Once more to the lake Early in the winter there might be a night when the lake was frozen solid and there was just a dusting of snow to keep the ice from being too slick. I did not have to teach my feet to fly. I could skate from our house to the other end of the lake in magic time.
On the lake my brothers would make a hockey rink that they would use until there was too much hardened snow to shovel off. They also fished through the ice using something they called a tip-up. For more fun, every winter and then again every spring we would walk out on the ice as far as we could before it cracked and broke. One time out on the ice in front of our house, my brother Mike really fell through the ice and I saved him with a hockey stick.
Later on in the winter when the ice was many inches thick, my oldest brother, Roger, would drive his junker car fast on the ice and then hit the brakes. I’m not sure my parents knew about that trick.
Also Before our family moved to the lake, in the winter my father would make an ice rink in the back of our Detroit house so we and the neighbor kids could skate. I was little and my dad would lace up my skates for me. The tears are running down my cheeks now and if I were outside in Michigan winter, the tears would be freezing as they ran. Our parents would take us to Lola Valley to skate or the Redford skating rink and by ourselves we could go down to the Rosedale club house to skate. It was always freezing cold, hard, sharp, and perfect. At the Redford skating rink I did put my tongue on the metal fence. It did hurt, but I got it loose in time to avoid something horrible.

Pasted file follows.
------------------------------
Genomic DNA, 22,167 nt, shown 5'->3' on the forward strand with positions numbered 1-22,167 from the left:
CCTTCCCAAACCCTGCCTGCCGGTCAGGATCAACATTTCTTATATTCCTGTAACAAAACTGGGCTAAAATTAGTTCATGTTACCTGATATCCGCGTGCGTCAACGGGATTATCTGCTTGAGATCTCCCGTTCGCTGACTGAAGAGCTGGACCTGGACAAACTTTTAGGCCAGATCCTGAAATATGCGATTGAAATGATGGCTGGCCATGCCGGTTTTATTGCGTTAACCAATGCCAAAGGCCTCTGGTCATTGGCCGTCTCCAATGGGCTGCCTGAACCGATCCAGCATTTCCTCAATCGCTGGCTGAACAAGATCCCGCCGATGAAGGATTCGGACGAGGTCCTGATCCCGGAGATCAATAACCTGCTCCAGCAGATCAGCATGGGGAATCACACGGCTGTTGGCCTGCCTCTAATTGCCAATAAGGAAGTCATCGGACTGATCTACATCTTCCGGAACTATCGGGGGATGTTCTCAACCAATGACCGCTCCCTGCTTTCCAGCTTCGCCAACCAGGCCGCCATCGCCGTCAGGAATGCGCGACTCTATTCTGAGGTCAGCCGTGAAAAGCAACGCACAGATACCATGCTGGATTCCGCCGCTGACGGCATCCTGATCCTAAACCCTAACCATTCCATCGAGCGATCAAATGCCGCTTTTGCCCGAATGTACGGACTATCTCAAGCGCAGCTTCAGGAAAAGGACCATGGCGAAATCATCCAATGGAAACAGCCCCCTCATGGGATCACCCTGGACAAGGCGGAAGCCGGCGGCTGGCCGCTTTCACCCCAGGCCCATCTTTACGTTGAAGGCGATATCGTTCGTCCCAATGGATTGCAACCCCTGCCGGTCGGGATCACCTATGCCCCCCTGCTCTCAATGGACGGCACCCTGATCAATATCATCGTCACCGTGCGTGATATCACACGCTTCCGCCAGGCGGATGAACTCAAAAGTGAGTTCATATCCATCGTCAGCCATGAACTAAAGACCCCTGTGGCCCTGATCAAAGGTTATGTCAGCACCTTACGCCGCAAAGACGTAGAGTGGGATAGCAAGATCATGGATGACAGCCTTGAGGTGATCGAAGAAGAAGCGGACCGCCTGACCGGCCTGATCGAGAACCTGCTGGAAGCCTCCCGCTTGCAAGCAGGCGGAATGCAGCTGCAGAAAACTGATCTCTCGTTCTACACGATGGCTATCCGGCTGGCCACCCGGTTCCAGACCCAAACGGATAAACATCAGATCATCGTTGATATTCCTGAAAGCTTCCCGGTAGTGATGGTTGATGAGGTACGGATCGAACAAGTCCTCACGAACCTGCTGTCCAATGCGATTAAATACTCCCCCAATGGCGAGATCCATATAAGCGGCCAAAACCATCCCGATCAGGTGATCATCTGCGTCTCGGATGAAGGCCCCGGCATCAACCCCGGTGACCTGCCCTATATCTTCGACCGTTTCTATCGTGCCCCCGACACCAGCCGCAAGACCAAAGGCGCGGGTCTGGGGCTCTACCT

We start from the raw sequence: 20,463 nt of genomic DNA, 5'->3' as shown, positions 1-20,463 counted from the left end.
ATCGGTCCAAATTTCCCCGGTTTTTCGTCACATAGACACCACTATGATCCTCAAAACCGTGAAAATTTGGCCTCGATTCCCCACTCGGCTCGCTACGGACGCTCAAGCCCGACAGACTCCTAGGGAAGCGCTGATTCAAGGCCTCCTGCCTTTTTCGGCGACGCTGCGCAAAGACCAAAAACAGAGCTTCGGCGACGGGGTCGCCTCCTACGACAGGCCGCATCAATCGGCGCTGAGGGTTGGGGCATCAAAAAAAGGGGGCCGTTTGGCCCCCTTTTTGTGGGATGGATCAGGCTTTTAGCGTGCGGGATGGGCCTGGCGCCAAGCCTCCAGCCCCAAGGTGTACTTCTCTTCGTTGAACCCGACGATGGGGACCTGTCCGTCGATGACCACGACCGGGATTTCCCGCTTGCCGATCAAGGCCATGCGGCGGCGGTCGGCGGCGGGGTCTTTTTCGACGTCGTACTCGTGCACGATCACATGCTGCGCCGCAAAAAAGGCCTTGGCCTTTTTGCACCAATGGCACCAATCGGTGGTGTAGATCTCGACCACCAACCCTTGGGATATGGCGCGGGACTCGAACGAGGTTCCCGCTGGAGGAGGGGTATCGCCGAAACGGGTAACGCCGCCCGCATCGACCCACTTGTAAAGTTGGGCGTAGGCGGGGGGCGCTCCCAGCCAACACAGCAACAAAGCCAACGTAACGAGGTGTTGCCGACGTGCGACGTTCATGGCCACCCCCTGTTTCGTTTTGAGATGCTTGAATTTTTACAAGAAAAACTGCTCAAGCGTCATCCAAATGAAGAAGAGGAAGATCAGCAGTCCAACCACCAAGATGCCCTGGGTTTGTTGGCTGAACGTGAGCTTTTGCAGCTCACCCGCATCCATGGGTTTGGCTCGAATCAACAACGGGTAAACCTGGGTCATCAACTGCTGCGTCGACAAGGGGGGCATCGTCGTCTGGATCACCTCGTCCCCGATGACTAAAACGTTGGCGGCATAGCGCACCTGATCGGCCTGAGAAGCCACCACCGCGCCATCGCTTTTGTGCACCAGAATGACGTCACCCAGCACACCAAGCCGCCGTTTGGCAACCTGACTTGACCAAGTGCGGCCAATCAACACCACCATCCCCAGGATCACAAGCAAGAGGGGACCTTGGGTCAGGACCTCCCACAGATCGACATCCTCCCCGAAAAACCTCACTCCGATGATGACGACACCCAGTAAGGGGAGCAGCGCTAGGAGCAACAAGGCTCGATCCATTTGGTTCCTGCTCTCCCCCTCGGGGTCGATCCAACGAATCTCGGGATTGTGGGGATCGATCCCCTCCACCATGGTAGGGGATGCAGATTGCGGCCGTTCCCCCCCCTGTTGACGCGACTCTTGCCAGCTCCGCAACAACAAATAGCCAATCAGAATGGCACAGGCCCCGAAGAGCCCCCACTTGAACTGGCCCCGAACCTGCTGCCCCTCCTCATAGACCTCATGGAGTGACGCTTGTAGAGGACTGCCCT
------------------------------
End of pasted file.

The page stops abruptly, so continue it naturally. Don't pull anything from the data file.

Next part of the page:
The skates I carried with me for so many years were a metaphor for winter just as hickory nuts, dried plants, rocks, and shells were metaphors for the other seasons of my childhood.
I go into 2019 with trepidation about the state of human rights, our government, and the environment. I don’t have my skates or hickory nuts anymore, but I have retained much of the optimism from my happy childhood. So, I can say with some joy and hope: Happy New Year!
*(adapted from Losing It: Deconstructing a Life, unpublished work © Lynda Terrill, all rights reserved)
All day I have enjoyed watching the rain, sleet, and snow through my living room window. I love such weather–if now more on paper than by actually venturing outside in it. Today mostly, though, I have been thinking of flowers, trees, and the other parts of nature that give me solace.
It has been a challenging fall here in the capital area, and in many other places. Flowers for family and friends, for the Carolinas, for Pittsburgh, for California, for the separated parents and children, for Bears Ears, for the sick, the hungry, and the lonely. As a secular humanist agnostic, I don’t exactly pray, but I do remain hopeful (mostly). I send good vibes. I mutter or whisper or chant: May you be well, may you be happy, may you have peace. At least, here are some flowers: